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Latest From Lauren Nardella
Currently, representations on product labels dictate the levels of VOC content they are permitted to contain under the California Air Resources Board’s consumer products regulations. In its drive to tighten VOC limits, the agency is considering a change that would make online statements additional controlling factors for VOC categorization, one of several moves the personal-care industry aims to discourage.
Personal Care Products Council exec Tom Myers says it’s crucial that industry be involved now, ahead of proposed rulemaking expected from California’s “clean air agency” in 2020, to inform the Air Resources Board about reformulation challenges and opportunities to reduce levels of volatile organic compounds in line with state goals.
What exactly is “clean beauty”? At Target and Sephora, it means phasing out many traditional preservatives, among other commonly used but “unwanted” ingredients, and getting prominent placement and the retailers’ “Clean” stamps of approval in return.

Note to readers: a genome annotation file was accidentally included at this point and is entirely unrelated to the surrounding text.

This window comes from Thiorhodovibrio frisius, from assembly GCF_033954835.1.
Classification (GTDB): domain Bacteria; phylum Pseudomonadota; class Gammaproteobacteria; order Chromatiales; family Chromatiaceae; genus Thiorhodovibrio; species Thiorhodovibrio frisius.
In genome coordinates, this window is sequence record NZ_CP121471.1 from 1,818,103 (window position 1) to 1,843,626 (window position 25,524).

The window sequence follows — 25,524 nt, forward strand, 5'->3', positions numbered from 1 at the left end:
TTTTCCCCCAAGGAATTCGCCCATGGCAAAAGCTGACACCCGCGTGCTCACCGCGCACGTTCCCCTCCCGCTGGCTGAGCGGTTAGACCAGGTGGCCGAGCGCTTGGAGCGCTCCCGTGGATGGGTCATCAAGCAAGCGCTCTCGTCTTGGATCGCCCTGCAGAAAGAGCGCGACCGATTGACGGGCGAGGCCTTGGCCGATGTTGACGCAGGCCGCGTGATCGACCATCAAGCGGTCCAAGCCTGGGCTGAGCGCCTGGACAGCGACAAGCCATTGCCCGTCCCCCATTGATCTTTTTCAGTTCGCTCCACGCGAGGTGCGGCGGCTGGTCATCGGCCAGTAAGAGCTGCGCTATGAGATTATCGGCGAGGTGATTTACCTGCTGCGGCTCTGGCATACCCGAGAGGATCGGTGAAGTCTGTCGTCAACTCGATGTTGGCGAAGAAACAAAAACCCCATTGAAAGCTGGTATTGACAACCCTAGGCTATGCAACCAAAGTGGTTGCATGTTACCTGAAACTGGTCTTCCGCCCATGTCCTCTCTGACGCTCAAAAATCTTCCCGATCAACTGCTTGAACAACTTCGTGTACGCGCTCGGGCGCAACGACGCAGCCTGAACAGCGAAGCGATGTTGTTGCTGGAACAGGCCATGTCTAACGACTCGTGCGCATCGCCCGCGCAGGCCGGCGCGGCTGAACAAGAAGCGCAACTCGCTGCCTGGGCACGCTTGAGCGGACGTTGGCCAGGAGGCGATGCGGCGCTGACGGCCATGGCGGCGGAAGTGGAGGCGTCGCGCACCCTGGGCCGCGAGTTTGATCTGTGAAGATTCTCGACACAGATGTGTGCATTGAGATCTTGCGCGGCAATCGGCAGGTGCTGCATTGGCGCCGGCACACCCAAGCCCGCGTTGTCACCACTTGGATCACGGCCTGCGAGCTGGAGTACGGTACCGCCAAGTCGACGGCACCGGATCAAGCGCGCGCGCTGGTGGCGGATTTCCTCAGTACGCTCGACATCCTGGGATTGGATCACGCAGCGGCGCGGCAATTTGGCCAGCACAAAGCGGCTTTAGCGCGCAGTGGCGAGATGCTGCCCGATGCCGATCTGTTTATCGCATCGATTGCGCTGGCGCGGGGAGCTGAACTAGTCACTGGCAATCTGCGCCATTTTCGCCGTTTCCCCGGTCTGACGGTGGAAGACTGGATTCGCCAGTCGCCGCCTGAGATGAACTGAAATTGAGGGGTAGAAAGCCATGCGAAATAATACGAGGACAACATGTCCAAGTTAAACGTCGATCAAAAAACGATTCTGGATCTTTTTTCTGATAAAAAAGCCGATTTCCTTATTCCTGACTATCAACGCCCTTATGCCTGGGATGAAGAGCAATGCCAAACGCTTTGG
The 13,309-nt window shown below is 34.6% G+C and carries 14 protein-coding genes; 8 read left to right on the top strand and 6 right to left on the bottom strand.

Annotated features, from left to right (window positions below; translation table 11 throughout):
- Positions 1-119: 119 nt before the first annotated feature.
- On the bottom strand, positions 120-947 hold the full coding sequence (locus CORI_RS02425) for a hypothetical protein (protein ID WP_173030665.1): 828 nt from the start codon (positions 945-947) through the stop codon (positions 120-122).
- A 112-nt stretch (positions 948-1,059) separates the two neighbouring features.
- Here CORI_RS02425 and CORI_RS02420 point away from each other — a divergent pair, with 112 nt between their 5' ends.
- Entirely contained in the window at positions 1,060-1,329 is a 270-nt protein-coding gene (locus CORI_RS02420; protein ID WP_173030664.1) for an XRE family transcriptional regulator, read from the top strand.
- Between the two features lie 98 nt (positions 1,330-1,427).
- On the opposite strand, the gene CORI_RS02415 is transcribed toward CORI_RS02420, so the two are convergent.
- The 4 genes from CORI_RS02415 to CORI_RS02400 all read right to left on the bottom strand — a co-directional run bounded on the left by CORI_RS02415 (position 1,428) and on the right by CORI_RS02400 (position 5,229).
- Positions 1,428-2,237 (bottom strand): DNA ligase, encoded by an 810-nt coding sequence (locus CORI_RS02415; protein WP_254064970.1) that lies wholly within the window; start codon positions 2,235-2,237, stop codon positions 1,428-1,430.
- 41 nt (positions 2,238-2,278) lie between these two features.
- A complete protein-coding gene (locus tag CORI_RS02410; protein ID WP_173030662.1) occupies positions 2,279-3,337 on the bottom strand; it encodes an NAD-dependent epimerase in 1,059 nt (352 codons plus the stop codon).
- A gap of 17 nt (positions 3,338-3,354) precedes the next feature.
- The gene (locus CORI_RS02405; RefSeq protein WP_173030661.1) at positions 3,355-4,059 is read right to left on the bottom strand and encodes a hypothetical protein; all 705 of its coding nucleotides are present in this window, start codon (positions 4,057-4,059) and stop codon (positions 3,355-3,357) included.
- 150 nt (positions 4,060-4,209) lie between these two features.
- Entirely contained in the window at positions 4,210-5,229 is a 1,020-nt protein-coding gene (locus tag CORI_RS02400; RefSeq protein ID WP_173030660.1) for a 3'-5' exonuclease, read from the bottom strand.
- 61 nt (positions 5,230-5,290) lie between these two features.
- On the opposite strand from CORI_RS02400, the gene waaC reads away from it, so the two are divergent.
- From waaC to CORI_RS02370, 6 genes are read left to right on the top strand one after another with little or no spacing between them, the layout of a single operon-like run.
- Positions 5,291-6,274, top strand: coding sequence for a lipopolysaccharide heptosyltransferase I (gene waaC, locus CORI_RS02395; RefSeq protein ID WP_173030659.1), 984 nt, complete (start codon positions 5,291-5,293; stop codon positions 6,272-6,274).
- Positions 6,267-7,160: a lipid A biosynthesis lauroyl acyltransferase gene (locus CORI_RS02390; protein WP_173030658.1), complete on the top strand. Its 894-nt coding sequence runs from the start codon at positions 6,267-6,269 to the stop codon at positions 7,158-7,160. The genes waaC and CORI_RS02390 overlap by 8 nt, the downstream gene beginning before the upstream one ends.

Potentially present at trace levels in personal-care products manufactured with ethoxylated materials, 1,4-dioxane is getting regulatory looks from multiple angles at the US state and federal levels. Chemicals law expert Lynn Bergeson of Bergeson & Campbell discusses potential implications for cosmetics industry players.
Cosmetic cleansing products containing 1,4-dioxane at levels above 1 part per million would be unlawfully marketed in New York beginning in 2023 under legislation passed by the state’s legislature in June. Governor Andrew Cuomo reportedly is reviewing the bill.
The Department of Toxic Substances Control released a work plan in May related to 1,4-dioxane in cosmetics and household cleaners, signaling a potential Priority Product listing on the horizon under California’s Safer Consumer Products regulation. The DTSC will host a second public workshop on the topic 21 Aug. and is accepting comments through 30 Aug.